Another object of the invention is to provide the fishing lure maker or the angler with a durable fin fish like decoration that can be attached to those items of hardware that provide a swimming, wobbling, darting, popping, wiggling or other lifelike or attention-gaining action. Examples of these items include plugs, heads, spoons and bubblers.
An additional object of the invention is to provide the world of fashion with a decorative fabric to be used in items of accessory, items of clothing, furnishings and works of art.
FIG. 1 is a perspective view of one of the preferred embodiments of my invention.
FIG. 2 is a cross-sectional view taken along lines 2--2 of FIG. 1.
FIG. 3 graphically shows the steps in the manufacture of my fish skin product.
FIG. 4 shows another embodiment of my fish skin product.
FIG. 5 is a cross-sectional view of the structure shown in FIG. 4 taken along lines 6--6.
FIG. 6 shows another embodiment of my invention wherein my fish skin product is attached to a molded plastic lure head and shows one possible means of attaching a hook thereto.
Referring now to FIG. 1 which shows the "skirt" embodiment 10 of the invention which is in the shape of a bait fish, the forward portion 9 is joined in a manner such that it presents only one outer and one inner surface. The rear portion 8, however, is joined in a manner such that there are two separate portions 11 and 12. The appropriate layers are covered with identifying markings and typical features such as eyes 13, spots 14, fins 15, and color differences 16. The structure also has an aperture 17 to facilitate insertion of a leader in the preparation of the structure for fishing.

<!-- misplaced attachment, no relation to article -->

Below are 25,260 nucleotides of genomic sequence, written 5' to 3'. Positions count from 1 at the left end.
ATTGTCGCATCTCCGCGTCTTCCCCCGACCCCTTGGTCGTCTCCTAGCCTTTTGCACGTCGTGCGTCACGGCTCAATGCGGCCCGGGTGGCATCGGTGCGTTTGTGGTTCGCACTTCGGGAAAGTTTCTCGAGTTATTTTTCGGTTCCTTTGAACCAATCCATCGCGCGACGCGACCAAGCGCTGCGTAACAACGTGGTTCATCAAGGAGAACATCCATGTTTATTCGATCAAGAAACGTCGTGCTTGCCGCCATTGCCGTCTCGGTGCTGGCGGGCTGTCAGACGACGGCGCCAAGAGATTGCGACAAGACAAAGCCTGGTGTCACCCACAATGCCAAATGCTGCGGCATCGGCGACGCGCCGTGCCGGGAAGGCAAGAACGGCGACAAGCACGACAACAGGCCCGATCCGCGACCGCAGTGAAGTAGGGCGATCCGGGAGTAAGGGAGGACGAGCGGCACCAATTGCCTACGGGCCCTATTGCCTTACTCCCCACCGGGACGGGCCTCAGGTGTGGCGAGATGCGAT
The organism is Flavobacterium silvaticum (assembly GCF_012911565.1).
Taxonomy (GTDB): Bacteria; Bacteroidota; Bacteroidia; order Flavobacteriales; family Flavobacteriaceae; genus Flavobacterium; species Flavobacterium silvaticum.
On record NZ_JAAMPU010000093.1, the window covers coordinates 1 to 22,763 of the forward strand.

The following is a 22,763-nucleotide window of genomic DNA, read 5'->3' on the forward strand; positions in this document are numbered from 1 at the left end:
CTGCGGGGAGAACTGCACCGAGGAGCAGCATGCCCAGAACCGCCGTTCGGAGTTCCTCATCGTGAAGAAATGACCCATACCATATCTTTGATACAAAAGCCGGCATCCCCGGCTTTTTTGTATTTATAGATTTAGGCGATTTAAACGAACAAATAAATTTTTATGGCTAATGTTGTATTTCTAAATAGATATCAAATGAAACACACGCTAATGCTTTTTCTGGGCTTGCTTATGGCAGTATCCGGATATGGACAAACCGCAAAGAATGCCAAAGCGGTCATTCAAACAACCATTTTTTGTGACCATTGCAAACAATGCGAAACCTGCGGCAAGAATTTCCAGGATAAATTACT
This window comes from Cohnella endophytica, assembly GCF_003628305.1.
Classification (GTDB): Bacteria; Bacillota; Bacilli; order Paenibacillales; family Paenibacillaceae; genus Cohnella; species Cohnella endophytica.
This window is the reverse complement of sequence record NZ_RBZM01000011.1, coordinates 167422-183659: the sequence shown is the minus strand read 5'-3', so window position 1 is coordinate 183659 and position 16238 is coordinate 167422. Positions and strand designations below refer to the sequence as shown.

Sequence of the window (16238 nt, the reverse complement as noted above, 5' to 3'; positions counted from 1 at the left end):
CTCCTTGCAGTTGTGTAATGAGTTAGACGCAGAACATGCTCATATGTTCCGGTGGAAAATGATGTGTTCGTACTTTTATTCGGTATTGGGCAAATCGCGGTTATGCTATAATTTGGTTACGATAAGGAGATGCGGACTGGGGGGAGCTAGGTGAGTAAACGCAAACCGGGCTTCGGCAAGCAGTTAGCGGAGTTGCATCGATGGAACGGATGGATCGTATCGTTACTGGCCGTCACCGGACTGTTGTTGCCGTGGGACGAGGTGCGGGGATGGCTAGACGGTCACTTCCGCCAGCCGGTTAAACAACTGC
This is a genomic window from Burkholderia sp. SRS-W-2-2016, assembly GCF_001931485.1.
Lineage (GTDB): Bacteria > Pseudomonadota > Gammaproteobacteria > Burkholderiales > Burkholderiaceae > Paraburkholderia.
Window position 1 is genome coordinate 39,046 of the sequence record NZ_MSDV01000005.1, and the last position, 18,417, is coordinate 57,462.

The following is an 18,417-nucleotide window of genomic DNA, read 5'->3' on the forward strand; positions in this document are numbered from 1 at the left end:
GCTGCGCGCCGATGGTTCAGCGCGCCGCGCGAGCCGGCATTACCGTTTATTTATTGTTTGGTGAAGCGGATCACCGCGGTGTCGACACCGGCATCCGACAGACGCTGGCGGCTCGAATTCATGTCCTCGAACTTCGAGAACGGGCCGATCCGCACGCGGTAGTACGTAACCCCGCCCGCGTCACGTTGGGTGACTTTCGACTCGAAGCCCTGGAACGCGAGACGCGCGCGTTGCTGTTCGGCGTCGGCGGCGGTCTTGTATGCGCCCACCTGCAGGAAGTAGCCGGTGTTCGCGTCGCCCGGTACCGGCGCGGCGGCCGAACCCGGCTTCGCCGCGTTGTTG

Referring now to FIG. 2 which is a cross-section along lines 2--2 of FIG. 1 to show certain of the structural features. The exterior portions of the structure 11, 12 cover the central portion 20 which is an embossed surface with the interior portions 18 and 19 and are of a clear flexible plastic material.
Referring now to FIG. 3, a pattern of a typical bait fish of the desired conformation and size is established on a sheet of clear, tinted or opaque flexible plastic material 21. Identifying markings and typical features such as eyes 13, spots 14, fins 15, and color differences 16 are applied to the plastic sheet 21 in the appropriate areas by means such as indelible ink or other fast dye materials. The same pattern is established on a sheet 22 of a thin, shiny material embossed with numerous scale simulating facets for the reflection of light. The flexible plastic material 21 is superimposed on the thin, shiny material 22 and appropriately positioned so that the patterns match. These two sheets are then positioned on the pattern in sheet 24 and the laminate folded over to form a simulated fish in the manner shown in FIG. 1. The edges of the laminate are joined from the area 25 to 26. The areas 27, 28, 29 and 30 are joined individually to form the structure shown in FIG. 1. It is obvious that the three layers may be severed in a line lying between numerals 25 and 29. In that case this area will be joined by stitching, heat-sealing, or with adhesives in action producing shapes.